In isolation, the United States’ failure to respond to the changed geometry of innovation would be unfortunate. In an international competition, it is a strategic vulnerability. The United States confronts a highly organized rival with a similarly sized economy that is tightly interwoven with its own.10 The competition’s stakes are high, and the market alone has not naturally aligned with the nation’s needs for that competition. Absent targeted action, the United States is unlikely to close the growing technology gaps with China by a strategy of chance. The U.S. public-private ecosystem has vast competitive strengths, but they are ungathered. America needs a plan for mastering the new geometry of innovation to compete.
A new public-private model would recognize the five power centers driving innovation and seek to harness them to gain advantage. The nation needs a process that puts that public-private model into action.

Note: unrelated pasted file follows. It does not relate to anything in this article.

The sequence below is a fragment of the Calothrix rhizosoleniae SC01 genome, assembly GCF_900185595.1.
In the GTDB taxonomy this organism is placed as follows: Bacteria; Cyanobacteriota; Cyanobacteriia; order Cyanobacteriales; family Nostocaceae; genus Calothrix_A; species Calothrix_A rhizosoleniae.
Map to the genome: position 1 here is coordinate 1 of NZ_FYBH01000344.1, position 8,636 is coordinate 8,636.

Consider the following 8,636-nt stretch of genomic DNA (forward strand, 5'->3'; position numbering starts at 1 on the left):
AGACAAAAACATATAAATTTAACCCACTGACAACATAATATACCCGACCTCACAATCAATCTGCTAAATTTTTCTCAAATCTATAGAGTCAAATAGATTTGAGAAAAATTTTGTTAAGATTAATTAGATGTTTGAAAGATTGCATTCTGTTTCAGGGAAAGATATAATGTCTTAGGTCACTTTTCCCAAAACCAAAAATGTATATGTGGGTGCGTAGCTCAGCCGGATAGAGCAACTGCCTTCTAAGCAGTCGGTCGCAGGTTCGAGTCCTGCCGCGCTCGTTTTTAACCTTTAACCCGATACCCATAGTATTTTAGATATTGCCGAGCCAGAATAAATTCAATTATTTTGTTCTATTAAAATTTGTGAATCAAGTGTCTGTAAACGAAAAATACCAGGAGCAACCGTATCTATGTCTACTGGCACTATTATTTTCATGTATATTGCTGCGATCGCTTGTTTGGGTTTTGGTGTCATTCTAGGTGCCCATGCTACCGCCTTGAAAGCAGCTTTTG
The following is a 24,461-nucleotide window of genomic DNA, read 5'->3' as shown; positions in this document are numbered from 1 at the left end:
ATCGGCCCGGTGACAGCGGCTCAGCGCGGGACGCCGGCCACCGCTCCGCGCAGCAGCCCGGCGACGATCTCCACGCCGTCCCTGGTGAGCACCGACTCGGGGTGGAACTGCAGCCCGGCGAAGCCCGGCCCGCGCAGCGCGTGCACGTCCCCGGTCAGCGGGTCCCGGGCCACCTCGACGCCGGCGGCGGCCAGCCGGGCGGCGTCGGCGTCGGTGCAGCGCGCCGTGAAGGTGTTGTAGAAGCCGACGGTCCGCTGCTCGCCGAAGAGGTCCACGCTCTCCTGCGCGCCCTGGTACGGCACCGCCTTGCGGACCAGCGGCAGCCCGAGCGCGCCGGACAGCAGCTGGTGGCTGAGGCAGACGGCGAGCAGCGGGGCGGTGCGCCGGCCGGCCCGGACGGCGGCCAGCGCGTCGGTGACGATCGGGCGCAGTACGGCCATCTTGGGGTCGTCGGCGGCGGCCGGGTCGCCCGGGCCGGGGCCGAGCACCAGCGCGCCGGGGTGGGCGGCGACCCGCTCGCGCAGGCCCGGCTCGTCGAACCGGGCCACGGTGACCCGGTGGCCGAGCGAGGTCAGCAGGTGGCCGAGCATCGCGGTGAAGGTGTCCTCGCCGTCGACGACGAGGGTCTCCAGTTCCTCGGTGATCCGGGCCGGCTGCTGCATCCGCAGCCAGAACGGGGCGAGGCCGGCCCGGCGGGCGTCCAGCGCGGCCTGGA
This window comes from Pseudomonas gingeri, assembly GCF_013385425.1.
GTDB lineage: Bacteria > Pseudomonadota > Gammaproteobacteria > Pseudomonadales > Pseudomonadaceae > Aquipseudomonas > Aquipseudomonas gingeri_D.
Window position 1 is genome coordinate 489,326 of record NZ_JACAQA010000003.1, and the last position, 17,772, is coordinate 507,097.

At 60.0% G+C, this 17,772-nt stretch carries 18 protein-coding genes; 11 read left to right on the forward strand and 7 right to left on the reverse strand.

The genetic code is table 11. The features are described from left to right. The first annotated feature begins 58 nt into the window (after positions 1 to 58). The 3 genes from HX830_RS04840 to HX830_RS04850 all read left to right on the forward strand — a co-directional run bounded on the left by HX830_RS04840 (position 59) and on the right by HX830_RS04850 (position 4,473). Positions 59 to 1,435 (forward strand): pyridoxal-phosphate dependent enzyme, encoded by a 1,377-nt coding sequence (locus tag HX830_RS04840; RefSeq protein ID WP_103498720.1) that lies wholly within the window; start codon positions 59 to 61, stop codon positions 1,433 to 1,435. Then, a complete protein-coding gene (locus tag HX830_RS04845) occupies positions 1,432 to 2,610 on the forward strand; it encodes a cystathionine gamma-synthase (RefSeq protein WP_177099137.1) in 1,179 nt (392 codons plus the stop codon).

The U.S. public-private ecosystem has vast competitive strengths, but they are ungathered. America needs a plan for mastering the new geometry of innovation to compete.
The Process. A national technology strategy process would unlock America’s latent power to compete in the sectors that mater most, enhancing the United States’ position while drawing on American strengths and remaining consistent with American norms.
- The United States must build a national process for horizon scanning for emerging technologies and rivals’ strategies that draws on a range of experts. Absent an international competition, recognizing innovation is important. In an international competition, it is vital. America possesses vast horizon scanning talent across academia, industry, and government, but it has yet to link those expert nodes into a network that supports national goals.